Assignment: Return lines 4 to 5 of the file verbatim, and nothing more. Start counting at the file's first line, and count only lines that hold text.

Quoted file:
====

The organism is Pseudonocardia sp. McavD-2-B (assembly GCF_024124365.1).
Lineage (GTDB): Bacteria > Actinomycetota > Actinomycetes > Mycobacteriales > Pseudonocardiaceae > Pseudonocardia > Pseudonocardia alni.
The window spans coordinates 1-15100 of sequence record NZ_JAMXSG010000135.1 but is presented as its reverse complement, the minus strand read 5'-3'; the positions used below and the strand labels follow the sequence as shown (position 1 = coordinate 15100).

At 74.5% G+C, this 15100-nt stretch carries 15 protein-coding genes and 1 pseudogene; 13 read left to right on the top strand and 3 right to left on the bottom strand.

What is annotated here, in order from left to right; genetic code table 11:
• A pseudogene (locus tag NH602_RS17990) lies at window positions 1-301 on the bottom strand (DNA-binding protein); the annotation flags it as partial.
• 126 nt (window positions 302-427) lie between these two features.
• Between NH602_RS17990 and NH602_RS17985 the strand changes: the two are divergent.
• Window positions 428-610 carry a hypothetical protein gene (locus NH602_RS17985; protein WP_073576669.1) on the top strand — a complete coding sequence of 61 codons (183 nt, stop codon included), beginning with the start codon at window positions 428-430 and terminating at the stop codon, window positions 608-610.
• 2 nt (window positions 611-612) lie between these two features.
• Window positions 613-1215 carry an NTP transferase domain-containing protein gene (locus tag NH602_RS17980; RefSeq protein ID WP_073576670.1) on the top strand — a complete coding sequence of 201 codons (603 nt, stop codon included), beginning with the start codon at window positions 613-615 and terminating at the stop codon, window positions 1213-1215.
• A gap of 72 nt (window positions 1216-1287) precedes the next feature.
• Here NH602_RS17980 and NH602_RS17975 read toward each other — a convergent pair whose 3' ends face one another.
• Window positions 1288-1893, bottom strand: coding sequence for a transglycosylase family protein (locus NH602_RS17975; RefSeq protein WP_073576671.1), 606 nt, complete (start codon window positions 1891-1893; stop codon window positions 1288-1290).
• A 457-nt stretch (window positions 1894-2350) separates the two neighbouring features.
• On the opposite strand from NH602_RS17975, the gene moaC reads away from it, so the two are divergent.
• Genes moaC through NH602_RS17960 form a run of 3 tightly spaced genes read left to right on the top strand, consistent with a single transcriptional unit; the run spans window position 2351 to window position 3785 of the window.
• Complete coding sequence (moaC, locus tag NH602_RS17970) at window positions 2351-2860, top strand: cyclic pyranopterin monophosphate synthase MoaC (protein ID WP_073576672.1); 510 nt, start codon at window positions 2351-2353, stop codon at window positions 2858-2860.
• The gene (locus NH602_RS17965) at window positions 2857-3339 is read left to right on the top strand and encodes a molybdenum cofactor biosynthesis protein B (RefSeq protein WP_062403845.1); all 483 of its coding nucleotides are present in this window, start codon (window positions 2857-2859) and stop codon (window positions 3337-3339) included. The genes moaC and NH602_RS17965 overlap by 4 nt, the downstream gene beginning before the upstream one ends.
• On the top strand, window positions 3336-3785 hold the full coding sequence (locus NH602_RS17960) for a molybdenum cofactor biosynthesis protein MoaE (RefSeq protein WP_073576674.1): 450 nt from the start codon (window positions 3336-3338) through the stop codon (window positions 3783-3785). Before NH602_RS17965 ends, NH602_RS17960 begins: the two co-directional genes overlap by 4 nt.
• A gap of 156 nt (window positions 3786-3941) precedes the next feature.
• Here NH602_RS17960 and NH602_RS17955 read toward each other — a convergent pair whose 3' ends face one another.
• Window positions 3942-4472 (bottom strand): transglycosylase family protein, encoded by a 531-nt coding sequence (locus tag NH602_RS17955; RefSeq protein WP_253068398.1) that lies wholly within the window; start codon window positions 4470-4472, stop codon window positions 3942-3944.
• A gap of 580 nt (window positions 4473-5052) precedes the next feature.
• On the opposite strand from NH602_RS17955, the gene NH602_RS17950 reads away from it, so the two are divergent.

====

At 74.5% G+C, this 15100-nt stretch carries 15 protein-coding genes and 1 pseudogene; 13 read left to right on the top strand and 3 right to left on the bottom strand.

What is annotated here, in order from left to right; genetic code table 11: